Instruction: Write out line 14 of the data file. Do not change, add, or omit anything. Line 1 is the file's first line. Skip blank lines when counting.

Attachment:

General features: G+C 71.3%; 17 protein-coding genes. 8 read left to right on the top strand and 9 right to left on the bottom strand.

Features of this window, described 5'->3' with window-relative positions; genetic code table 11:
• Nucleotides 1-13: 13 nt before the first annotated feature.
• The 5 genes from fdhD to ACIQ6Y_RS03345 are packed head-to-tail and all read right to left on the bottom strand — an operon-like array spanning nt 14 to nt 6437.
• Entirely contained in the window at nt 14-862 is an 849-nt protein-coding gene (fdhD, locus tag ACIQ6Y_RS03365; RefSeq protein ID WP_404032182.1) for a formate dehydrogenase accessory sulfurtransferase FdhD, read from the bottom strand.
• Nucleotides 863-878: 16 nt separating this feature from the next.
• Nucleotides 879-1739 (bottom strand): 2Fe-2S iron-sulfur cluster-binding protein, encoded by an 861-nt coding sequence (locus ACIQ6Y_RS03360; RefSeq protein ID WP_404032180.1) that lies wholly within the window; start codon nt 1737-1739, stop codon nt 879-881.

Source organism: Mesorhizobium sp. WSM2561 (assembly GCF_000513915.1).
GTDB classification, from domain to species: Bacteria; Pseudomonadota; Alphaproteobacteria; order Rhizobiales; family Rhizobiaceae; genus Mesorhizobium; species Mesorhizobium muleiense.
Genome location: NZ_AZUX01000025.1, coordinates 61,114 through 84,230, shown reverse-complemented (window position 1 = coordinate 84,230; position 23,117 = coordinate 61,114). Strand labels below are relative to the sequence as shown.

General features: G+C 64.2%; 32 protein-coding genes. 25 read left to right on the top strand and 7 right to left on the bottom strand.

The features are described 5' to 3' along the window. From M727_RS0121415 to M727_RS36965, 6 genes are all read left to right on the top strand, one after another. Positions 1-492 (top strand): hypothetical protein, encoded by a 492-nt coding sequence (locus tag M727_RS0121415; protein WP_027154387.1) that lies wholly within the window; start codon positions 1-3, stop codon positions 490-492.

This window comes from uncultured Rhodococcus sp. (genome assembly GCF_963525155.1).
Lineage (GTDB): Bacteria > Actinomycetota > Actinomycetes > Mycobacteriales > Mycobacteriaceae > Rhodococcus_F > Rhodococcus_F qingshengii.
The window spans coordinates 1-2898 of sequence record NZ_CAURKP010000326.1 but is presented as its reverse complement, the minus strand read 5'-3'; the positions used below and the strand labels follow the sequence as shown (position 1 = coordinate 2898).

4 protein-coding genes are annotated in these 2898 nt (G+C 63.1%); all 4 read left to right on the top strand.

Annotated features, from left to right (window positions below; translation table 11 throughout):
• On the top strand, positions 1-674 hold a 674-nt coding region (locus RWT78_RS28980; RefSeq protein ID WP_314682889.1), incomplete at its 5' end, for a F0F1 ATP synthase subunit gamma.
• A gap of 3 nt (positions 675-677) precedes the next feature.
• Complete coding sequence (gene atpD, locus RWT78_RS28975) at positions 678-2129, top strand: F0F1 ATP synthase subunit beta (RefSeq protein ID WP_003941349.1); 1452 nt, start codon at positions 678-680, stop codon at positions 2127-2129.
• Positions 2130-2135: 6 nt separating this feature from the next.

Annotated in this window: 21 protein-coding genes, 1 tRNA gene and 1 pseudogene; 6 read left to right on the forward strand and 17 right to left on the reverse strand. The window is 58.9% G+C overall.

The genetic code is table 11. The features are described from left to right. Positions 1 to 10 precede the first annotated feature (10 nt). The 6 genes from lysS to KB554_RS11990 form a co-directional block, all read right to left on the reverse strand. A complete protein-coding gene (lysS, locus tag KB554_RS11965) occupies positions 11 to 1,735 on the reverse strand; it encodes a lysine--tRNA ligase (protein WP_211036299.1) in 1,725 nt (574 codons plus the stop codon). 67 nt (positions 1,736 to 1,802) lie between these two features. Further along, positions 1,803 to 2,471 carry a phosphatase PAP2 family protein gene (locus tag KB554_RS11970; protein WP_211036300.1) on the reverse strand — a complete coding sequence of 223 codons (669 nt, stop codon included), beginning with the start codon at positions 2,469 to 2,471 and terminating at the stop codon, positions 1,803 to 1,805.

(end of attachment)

Lineage (GTDB): Bacteria > Actinomycetota > Actinomycetes > Mycobacteriales > Mycobacteriaceae > Rhodococcus_F > Rhodococcus_F qingshengii.